Missy, Left on a Mountain, Goes Home With Her Rescuer
Last month we brought you the story of Missy, the German Shepherd who had been abandoned in an unusual place: near the top of 14,000-foot Mount Bierstadt, outside Denver. Her owner, Anthony Ortolani, had been hiking with the dog and got caught in a squall; the dog, with injured paws, wasn't able to make the trip back down, and Ortolani wasn't able to carry her down.
So he left her there. And he never went back up to find her.
Missy made it down, thanks to the efforts of an ad-hoc rescue group that formed after seeing Missy's photo on the message board 14ers.com, which another hiker -- not Ortolani -- had posted. Missy had spent eight days on the mountain, without water for food. But she survived.
And Ortolani wanted her back.
That set off an Internet firestorm, with the rescuers and the hiking community expressing outrage that the man who abandoned his dog to die, then did the minimum amount to rescue her (he called authorities, who wouldn't risk going up the mountain in a storm if no humans were in danger) would demand the dog be returned to him.
Then the Clear Creek Sheriff's Office announced it would charge him with animal cruelty, according to Denver Westword, further eroding his rights to the dog.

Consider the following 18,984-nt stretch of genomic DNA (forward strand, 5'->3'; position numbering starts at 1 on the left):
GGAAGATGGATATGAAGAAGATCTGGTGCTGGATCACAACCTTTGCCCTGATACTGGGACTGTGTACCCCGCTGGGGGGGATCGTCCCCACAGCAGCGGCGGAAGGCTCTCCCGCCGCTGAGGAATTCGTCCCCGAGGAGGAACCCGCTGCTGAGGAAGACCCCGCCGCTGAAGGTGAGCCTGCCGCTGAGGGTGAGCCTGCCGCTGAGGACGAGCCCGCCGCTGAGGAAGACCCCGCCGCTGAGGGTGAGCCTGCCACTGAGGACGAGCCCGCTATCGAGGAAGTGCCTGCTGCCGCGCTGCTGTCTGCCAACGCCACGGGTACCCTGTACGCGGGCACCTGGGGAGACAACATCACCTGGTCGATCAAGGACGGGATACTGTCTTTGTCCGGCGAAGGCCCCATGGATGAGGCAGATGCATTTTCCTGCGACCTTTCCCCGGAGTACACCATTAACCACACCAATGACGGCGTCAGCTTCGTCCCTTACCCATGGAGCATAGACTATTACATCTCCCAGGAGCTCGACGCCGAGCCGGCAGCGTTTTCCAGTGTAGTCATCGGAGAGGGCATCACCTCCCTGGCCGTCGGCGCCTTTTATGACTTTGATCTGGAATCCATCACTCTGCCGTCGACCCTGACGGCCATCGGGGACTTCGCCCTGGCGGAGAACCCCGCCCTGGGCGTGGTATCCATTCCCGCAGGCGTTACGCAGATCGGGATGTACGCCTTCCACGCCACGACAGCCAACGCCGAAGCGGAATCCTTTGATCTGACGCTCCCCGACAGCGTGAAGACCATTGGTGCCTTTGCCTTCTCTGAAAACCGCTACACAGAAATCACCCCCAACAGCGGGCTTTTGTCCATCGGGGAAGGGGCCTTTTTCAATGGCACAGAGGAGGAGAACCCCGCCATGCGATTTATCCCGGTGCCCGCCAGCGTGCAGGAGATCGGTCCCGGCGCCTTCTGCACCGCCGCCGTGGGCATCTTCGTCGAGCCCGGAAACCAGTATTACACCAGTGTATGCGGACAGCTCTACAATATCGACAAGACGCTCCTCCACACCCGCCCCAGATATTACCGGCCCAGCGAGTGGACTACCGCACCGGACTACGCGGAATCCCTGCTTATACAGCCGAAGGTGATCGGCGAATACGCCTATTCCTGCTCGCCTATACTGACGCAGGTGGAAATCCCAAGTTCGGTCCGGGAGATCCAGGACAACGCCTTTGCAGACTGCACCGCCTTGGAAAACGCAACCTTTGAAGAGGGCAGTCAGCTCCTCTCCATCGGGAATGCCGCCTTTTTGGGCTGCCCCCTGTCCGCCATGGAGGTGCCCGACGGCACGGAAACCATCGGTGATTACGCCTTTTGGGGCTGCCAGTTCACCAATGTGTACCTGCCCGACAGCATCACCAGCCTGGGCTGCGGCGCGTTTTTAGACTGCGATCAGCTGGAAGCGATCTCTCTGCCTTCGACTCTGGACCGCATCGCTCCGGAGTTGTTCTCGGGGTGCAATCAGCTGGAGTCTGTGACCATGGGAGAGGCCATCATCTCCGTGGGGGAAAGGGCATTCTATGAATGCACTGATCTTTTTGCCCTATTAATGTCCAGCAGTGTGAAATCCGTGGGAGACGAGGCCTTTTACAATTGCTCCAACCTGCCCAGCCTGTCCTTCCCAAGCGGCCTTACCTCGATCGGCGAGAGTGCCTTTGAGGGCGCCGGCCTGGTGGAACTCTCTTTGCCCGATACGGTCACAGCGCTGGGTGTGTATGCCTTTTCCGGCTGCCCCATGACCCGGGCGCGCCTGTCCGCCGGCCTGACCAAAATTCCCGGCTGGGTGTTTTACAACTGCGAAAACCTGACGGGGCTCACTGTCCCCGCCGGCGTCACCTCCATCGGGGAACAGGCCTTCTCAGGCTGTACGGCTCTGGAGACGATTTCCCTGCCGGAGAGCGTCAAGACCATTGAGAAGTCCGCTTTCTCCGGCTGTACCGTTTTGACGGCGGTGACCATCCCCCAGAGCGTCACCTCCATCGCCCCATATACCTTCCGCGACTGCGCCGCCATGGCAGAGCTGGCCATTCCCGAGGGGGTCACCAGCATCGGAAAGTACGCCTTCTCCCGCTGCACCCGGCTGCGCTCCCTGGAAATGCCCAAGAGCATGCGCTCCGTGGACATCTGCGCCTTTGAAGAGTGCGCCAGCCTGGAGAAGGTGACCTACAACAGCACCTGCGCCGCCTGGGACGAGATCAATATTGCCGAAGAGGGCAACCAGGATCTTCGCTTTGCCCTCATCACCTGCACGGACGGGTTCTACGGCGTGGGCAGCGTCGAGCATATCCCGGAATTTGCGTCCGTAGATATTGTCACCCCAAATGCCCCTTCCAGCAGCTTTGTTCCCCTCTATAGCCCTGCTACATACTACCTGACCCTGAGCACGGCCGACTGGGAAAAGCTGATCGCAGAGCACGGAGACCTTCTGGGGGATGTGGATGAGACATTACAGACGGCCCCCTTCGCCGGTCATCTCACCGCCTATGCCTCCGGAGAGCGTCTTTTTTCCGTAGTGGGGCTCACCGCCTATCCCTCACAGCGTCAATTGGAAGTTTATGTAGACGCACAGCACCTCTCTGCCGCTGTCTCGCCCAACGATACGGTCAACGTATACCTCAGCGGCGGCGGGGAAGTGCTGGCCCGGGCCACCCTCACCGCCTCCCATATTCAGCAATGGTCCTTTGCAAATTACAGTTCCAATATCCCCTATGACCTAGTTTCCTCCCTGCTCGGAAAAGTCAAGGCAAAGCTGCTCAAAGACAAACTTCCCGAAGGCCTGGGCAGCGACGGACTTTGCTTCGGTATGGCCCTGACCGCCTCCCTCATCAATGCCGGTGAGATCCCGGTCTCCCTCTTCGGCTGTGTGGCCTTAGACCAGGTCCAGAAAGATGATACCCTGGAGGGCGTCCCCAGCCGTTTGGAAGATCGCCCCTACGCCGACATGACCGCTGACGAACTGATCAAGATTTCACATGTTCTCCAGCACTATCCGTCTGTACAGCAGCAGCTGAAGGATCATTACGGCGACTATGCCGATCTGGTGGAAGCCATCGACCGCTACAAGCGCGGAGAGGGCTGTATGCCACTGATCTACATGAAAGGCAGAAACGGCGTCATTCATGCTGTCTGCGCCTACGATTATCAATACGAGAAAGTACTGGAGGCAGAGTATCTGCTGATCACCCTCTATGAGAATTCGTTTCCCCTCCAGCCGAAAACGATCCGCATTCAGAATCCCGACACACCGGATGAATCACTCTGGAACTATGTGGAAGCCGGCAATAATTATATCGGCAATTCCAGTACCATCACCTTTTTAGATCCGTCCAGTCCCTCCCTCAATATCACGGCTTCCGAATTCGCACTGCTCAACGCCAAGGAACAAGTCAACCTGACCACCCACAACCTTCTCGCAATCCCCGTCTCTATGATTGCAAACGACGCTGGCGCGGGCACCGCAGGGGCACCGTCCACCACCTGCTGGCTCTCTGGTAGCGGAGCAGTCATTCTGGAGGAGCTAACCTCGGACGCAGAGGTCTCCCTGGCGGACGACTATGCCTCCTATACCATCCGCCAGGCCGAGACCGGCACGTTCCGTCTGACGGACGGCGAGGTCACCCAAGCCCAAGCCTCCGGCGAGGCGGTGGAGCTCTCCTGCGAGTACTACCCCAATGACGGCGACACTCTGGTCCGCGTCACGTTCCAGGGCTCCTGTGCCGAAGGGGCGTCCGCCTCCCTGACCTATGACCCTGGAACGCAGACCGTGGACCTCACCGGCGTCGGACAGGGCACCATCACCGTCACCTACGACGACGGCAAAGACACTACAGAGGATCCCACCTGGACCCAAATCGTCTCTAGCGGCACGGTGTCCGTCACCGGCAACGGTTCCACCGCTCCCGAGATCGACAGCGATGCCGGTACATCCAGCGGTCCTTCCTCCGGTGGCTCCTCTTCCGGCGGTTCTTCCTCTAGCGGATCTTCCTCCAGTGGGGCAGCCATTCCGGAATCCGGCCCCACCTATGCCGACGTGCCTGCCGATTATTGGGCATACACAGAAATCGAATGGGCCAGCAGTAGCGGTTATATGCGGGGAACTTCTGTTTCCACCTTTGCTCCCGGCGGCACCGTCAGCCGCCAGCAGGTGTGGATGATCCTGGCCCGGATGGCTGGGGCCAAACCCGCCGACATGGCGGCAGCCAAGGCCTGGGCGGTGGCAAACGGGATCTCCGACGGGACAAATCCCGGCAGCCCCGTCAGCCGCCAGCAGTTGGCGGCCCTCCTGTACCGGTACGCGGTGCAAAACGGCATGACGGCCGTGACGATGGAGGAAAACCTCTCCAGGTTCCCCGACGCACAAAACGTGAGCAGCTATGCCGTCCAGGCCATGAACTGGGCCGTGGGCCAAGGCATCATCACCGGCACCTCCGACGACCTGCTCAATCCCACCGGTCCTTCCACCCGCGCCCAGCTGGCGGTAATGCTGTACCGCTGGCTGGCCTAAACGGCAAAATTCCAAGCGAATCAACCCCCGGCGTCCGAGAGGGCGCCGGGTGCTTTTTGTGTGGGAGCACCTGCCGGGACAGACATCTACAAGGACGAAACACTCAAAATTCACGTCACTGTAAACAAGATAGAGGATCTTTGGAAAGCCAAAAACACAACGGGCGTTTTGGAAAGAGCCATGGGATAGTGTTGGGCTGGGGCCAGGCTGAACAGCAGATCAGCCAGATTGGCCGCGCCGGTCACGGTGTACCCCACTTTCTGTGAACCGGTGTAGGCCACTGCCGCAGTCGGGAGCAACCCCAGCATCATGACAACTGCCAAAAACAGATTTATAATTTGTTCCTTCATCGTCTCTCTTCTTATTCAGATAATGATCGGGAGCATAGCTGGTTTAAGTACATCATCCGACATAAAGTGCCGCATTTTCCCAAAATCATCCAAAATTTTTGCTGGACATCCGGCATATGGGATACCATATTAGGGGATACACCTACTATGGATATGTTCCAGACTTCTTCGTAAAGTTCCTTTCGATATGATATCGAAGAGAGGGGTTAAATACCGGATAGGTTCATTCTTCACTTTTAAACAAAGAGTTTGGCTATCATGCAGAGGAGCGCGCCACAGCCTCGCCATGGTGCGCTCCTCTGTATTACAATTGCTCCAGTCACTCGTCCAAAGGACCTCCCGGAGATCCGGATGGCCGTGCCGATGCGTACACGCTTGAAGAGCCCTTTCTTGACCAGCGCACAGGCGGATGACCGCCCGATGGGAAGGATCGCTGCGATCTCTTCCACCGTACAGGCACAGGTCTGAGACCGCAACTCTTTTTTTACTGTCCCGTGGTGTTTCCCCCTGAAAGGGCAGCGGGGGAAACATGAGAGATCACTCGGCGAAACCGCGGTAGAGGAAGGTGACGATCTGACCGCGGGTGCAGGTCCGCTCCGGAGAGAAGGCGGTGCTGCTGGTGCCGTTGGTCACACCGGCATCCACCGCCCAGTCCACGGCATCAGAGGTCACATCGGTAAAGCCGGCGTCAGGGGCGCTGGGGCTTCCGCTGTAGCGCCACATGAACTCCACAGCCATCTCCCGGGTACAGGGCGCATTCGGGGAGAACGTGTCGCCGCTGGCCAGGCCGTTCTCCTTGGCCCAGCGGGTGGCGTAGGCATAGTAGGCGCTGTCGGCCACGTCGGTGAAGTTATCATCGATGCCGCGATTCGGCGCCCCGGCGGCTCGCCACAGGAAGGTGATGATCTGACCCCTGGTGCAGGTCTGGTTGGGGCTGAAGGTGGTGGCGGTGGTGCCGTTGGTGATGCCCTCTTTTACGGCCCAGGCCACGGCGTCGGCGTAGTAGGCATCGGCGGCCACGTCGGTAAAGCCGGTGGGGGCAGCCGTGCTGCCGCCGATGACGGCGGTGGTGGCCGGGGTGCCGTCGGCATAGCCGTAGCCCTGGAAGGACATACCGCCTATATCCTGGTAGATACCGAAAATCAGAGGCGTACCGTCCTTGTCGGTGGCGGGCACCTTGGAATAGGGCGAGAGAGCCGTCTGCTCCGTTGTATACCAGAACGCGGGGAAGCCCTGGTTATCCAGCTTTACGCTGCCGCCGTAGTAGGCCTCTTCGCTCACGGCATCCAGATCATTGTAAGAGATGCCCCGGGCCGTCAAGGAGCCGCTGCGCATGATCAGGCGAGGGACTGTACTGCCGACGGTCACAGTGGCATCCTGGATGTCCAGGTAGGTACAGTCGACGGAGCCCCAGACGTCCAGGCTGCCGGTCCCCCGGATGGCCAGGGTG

“The dog was basically abandoned up there,” stated Sgt. Rick Safe of the Clear Creek County Sheriff’s Office, according to Life With Dogs. “He [Ortolani] made no initial attempt. After three days, he thought the dog was deceased so he made no attempts to reclaim the dog.”
Since then, Internet outrage hasn't let up. A Change.org petition launched under the title "Clear Creek County Sheriff's Office: Please do not allow Anthony Ortolani to reclaim Missy, German Shepherd," quickly gained nearly 3,700 supporters. Comments on sites like 14ers.com and Life With Dogs -- and on Dogster, too -- overwhelmingly criticized Ortolani's actions and pleaded for the dog to be given to the rescuer who wanted to adopt her.
This week, Ortolani finally said he would do just that. Although, to be sure, he is giving up his dog to save his own skin as part of a deal, in which he'll plead guilty to a minor violation to make the animal abuse go away.
No matter: Missy will finally go to the home she deserves, to someone who braved a blizzard and his own safety to save her from certain death. The rescuers, all eight of them, appeared on Ellen this week: